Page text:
Friday, 5 December 2014
I've finished the #ArtOfAsking and gifted it to a living statue
Today I've got a version of Kurt Weill/Bertold Brecht's Pirate Jenny running as a background soundtrack.
I've recently finished Amanda Palmer's book called 'The Art of Asking' and it has reminded me of the need for an occasional Dresden Dolls binge.
I've followed Amanda Palmer (even in a pre-twitter sense) for long enough to recognise quite a few of the stories that she uses in her recent book. It is sometimes described as self-help, but is more a sort of abbreviated and quite heartfelt autobiography, with advice and tips as well as examples of what can go wrong.
Amanda can be a bit full on (in a good way), so there's some great and inspirational sections but occasionally I'd go 'Oww, not sure about that!' And I'm sure she knows that in the way she's written it.
More than about 'the art of asking', it seems to me it's about the power of networks and connecting with people, and I think that is where it really shines.
There's sections describing her adventures as a living statue mainly around Boston Square, before she started to gig with Brian Viglione in what became the Dresden Dolls. Then the various stories of people in her life, around her home town and much further afield.
The Dresden Dolls and her later guises have travelled the world on tour, involving their fans and friends in just about every aspect of the gigs, from where to sleep, what to eat, how to get around and where to play additional ninja gigs.
There's the story of a bad record contract (actually I liked the Leeds United video just the way it was), the eventual split allowing her to become indie and her later Kickstarter project. Along the way she has relied upon the fans, building the base almost one person/connection at a time. For me it'd include seeing impromptu gigs around Camden, or seeing Amanda personally selling the CDs at the end of shows. I was there for the one-off post-Icelandic volcano dust Evelyn-(Evelyn) show too, where she linked to the other half of Evelyn-Evelyn for a duet by video link.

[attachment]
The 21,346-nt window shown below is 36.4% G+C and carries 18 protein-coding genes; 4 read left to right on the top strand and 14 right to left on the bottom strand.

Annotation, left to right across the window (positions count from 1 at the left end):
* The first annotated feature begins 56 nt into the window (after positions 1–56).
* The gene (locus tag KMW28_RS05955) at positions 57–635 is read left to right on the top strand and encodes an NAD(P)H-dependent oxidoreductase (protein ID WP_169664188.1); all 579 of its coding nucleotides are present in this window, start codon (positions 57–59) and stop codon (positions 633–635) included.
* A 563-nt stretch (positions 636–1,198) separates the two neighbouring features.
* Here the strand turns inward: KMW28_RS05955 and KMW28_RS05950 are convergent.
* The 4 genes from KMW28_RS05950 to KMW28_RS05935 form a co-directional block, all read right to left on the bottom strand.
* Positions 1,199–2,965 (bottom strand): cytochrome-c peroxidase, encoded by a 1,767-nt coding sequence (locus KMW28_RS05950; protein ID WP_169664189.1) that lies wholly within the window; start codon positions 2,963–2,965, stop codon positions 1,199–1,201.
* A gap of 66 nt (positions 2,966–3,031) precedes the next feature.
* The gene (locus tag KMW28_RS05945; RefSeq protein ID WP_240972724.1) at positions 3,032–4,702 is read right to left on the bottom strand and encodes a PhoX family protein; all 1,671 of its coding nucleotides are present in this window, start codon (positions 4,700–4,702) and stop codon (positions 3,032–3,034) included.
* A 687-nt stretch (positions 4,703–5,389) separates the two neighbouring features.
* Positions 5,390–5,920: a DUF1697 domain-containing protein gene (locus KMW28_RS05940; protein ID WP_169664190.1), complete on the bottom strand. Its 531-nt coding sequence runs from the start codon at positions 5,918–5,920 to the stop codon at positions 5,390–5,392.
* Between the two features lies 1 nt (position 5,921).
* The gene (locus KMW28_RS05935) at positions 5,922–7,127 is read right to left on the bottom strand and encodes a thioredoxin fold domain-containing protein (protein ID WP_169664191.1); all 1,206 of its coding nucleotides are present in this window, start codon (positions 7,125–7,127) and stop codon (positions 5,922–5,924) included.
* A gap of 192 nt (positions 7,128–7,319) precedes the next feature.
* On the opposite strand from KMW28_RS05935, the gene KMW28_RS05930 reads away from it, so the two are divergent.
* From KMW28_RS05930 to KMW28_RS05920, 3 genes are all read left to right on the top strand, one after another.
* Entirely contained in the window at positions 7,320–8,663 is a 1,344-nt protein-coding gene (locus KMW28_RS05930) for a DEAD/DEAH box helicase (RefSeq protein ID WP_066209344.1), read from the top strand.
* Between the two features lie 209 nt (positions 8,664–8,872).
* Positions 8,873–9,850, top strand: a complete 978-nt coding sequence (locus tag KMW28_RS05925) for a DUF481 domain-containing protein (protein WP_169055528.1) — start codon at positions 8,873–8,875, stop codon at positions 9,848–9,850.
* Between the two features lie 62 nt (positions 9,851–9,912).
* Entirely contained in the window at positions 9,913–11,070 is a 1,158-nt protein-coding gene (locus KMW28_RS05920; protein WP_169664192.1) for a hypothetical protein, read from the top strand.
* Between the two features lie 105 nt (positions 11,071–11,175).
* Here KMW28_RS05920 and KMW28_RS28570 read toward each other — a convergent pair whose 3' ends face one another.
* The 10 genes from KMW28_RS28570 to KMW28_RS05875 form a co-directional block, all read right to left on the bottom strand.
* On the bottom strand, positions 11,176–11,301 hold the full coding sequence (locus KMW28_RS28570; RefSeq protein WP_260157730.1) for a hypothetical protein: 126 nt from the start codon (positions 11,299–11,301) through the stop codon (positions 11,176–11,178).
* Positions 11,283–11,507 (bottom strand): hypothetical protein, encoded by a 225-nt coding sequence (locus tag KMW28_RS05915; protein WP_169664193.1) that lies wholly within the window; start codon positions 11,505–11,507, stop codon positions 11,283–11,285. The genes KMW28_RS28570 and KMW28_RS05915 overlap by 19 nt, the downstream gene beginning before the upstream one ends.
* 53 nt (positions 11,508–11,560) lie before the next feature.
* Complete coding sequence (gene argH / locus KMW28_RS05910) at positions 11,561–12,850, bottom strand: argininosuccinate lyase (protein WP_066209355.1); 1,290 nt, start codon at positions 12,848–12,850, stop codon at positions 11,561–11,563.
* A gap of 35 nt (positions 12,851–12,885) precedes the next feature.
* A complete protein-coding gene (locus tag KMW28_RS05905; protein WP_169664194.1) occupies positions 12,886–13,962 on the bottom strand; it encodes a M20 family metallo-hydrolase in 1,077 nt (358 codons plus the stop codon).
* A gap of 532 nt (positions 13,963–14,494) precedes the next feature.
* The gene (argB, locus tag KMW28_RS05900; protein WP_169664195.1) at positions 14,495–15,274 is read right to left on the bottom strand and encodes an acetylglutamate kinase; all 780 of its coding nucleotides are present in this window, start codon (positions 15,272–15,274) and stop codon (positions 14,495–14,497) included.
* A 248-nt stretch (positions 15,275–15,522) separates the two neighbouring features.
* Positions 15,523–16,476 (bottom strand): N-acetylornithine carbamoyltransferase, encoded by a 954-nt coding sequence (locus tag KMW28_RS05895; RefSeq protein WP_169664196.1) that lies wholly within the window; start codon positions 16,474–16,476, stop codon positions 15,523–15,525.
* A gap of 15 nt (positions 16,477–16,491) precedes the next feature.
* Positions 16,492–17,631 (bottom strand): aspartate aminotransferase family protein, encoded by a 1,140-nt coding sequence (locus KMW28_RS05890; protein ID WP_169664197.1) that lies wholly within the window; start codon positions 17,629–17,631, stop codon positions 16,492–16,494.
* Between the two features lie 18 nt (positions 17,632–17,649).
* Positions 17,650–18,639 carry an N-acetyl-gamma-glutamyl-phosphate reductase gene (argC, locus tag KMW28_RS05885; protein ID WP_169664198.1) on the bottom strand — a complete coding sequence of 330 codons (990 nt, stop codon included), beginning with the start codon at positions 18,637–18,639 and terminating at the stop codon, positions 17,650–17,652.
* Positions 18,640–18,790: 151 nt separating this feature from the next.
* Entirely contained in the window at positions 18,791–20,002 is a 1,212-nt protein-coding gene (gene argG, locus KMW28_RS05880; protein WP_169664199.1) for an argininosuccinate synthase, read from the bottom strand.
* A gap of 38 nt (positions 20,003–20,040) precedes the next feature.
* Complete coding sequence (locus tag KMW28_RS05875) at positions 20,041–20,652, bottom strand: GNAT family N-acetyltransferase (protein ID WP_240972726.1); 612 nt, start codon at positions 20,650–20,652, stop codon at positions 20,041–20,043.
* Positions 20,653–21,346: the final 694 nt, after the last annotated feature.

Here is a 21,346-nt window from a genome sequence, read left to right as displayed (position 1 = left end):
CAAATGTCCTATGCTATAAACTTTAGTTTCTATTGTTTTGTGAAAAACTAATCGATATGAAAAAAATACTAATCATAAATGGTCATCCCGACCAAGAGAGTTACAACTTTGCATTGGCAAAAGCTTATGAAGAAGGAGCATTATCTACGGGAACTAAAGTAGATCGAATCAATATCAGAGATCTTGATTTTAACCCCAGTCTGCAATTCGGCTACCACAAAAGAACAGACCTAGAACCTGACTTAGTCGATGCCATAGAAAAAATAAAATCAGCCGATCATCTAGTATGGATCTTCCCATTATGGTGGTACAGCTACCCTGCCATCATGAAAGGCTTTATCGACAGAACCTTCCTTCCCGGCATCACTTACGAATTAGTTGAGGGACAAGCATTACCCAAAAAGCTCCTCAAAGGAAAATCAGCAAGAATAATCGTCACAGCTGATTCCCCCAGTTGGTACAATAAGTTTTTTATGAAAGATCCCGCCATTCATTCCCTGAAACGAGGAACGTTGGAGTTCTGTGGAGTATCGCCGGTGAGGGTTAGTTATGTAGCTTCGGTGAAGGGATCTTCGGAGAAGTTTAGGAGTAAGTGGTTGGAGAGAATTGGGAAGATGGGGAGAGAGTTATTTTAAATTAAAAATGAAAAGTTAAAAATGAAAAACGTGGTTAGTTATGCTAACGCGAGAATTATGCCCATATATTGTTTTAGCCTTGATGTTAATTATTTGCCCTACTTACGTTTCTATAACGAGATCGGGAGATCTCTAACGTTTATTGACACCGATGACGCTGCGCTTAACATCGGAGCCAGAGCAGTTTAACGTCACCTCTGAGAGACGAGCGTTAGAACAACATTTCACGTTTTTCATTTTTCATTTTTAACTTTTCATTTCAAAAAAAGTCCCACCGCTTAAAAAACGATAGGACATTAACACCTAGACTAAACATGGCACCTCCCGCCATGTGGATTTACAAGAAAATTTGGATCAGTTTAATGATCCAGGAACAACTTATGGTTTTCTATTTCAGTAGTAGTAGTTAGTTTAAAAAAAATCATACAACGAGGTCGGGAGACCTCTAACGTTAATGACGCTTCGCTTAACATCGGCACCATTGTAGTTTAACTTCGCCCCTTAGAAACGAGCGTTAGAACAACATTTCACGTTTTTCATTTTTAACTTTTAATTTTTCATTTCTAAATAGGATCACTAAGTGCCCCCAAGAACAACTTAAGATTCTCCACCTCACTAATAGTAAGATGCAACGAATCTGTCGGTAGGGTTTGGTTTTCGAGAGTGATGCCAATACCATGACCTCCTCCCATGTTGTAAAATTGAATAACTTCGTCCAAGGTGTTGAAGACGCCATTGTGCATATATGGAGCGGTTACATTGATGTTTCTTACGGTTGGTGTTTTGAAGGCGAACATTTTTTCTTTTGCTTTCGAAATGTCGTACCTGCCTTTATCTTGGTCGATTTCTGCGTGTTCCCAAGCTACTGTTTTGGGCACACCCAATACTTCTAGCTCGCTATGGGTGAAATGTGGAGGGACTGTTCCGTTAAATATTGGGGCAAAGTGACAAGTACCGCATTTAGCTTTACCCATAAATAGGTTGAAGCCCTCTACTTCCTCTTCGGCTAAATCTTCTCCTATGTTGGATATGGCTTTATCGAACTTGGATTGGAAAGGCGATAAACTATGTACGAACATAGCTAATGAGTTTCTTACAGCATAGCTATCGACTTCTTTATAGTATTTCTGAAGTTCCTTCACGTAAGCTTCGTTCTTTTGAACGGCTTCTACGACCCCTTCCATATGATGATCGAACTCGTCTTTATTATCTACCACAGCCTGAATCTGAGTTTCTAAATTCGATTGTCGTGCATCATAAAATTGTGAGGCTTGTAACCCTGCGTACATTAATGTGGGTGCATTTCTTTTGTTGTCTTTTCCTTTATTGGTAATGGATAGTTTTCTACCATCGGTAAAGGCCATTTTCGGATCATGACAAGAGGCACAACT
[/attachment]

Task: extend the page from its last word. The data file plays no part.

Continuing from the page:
It's that giving/gifting as much as any asking that the book is really about. Amanda gifted flowers to passers by when being 'The Bride' in the square. One can see how she learnt and nowadays passes on how the connection made and the impressions created have persisted.
Amanda's viewpoint presents an opposite to some of today's corporations who inertia sell bad deal renewals (loyal customer? sting them when they renew). She references her old record company who didn't appear to care about the loyal 'followers' and saw everything as purely transactional. Today's UK story illustrates how far this can go, with regular suppliers to big organisations like supermarkets and food providers being expected to 'buy' their continued place on the procurement list. They call it 'Investment' although bribery and extortion spring to my mind when I see this.
Amanda's married now, to Neil Gaiman, the author. He's someone else I've sort of tracked across the years. The first book I bought of his was American Gods, which I picked up when it was new from a small cafe and bookstore in Stone Mountain, Georgia, whilst I was on some kind of road trip. It seemed to fit perfectly with my travels at the time.
I gifted my finished copy of Amanda's book to a living statue in London. He looked surprised, but it somehow seemed like the right thing to do.